Wall Street bailout

$1.2 Trillion to Banks, You 0

Bloomberg News has researched a bombshell story, the Federal Reserve gave $1.2 trillion in secret loans to banks during the financial crisis, from August 2007 until April 2010. This is in addition to the TARP bail outs which was publicly known.

The $1.2 trillion peak on Dec. 5, 2008 -- the combined outstanding balance under the seven programs tallied by Bloomberg -- was almost three times the size of the U.S. federal budget deficit that year and more than the total earnings of all federally insured banks in the U.S. for the decade through 2010, according to data compiled by Bloomberg.

The top three banks at peaking borrowing are: Morgan Stanley, $107.3 billion, Citigroup took $99.5 billion, Bank of America $91.4 billion, or a total of $298.2 billion. Gets worse, foreign banks amounted to half the loans.

Half of the Fed’s top 30 borrowers, measured by peak balances, were European firms. They included Edinburgh-based Royal Bank of Scotland Plc, which took $84.5 billion, the most of any non-U.S. lender, and Zurich-based UBS AG (UBSN), which got $77.2 billion. Germany’s Hypo Real Estate Holding AG borrowed $28.7 billion, an average of $21 million for each of its 1,366 employees.

It's All About Privatizing Gains and Socializing Losses

We are stupid! We've been punked! Punked by the financial oligarchy. Punked by financial conglomerates. And yes, punked by the Obama Administration.

Currently, there is a story on EP about private equity firms feeding at the trough. It talks about FDIC's loss share agreements. These are very generous sweetheart agreements whereby the FDIC, and more directly taxpayers, assume losses of assets sold to private equity firms and other acquirers of failed bank assets. Here is a little taste of these loss share agreements:

Is Congress Starting to Get It?

Congress still has a long way to go in representing their constituents and not their special interest benefactors (eg. cram down bill) but we should give credit when credit is due. Yesterday, two potentially significant pieces of legislation were signed by the President: Helping Families Save Their Homes Act of 2009 and the Fraud Enforcement and Recovery Act of 2009. These pieces of legislation are potentially significant not so much because of their main objectives (which are significant in their own way) but for two potentially powerful amendments included in each.

Helping Families Save Their Homes Act of 2009

A Stroll Down Maiden Lane - Part 2: Maiden Lane II and III

On April 23, the Fed released audited financial statements which included financial statements from a few of the super “structured investment vehicles” that it created in 2008. The Fed called them “Special Purpose Vehicles”. Yeah, right, we know what “Special Purpose” means. Here’s a hint: giveaway. AIG and third-party counterparties to AIG's CDS received the largesse with Maiden Lane II & III. Just like Maiden Lane I, with a stroke of the pen tens of billions of dollars of “toxic assets” were lifted from AIG’s and other financial conglomerates’ balance sheets and transferred to the Fed’s balance sheet.


Please note, that I am having trouble locating detailed financial statements for Maiden Lane II, LLC. The financial results have been consolidated onto the Federal Reserve Bank of New York’s financials but the details were lacking.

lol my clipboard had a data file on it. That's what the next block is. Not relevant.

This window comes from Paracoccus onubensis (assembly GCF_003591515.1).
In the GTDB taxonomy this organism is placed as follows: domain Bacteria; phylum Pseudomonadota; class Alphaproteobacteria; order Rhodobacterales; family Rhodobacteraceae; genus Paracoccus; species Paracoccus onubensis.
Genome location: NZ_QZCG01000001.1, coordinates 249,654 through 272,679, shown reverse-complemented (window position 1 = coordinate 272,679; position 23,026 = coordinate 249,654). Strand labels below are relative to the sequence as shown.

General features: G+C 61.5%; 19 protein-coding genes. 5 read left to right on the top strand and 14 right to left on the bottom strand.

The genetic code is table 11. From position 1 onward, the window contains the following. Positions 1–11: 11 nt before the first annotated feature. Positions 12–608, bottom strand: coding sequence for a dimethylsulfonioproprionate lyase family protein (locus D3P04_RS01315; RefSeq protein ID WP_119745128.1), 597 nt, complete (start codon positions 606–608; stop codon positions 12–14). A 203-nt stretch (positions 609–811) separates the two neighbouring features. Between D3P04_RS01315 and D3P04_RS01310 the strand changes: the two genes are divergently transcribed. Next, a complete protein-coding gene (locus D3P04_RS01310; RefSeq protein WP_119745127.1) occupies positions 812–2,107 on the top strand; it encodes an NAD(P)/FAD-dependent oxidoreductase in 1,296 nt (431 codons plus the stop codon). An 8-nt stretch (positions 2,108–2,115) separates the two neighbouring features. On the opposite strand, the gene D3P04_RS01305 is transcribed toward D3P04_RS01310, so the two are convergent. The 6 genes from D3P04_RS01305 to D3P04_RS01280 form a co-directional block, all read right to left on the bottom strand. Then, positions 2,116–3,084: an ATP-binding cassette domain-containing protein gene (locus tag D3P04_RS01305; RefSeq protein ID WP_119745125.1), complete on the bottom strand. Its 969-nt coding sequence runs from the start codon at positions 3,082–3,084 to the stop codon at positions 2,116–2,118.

A Stroll Down Maiden Lane - Part 1: Maiden Lane, LLC

On April 23, the Fed released audited financial statements which included financial statements from a few of the super “structured investment vehicles” that it created in 2008. The Fed called them “Special Purpose Vehicles”. Yeah, right, we know what “Special Purpose” means. Here’s a hint: giveaway. JP Morgan Chase got a sweet heart deal with the help of Maiden Lane. With the stroke of a pen $30 billion in assets were moved from Bear Stearns balance sheet to the Feds.


The Fed (Federal Reserve Bank of New York) wanted to help out JP Morgan Chase purchase The Bear Stearns Company. Does Jamie Dimon, CEO of JP Morgan Chase serve on the Board of Directors of FRBNY? No conflict of interest there! But Bearn Stearns had a “toxic asset” problem.

Why the Wall Street Bailout will Harm average Americans -- even if it works!

Even if the $700 Billion Wall Street Bailout, together with the $Trillion or more pumped by the Federal Reserve into Wall Street banks and their counterparties, succeed spectacularly in rescuing the economy from financial meltdown, even if they succeed in generating +GDP and economic recovery for years to come -- in short, even if they succeed beyond just about anyone's wildest expectations -- they will almost certainly still work harm on the average American household.

The political bailout of Wall Street will do harm because it is the biggest single example of "trickle down" economics in our nation's history, a particularly toxic "trickle" because the inflation it creates will affect prices long before the cash wends its way from fatcat corporate cronies to average consumers. This is the problem of "first/early receivers" vs. "late/non-receivers" of new money or credit. How it applies to the Wall Street Bailouts I will explain below.

Time to Claw Back Wall Street's bonuses for Fictitious Profits

Back when the execrible Wall Street Bailout bill was before Congress, The New York Times and also Barry Ritholtz of The Big Picture blog called for a "claw back" provision to the TARP program, pointing out that at the same time as Wall Street firms needed nearly $1Trillion from taxpayers to stay solvent, their CEO's and other senior executives were keeping monstrous bonuses for what turned out to be fictitious profits. Writedowns in the $ hundreds of billions had completely wiped awary the alleged profits of years' past.

Needless to say, that paeon fell on deaf ears.

Today CNBC has an article on exactly how egregious those bonuses were.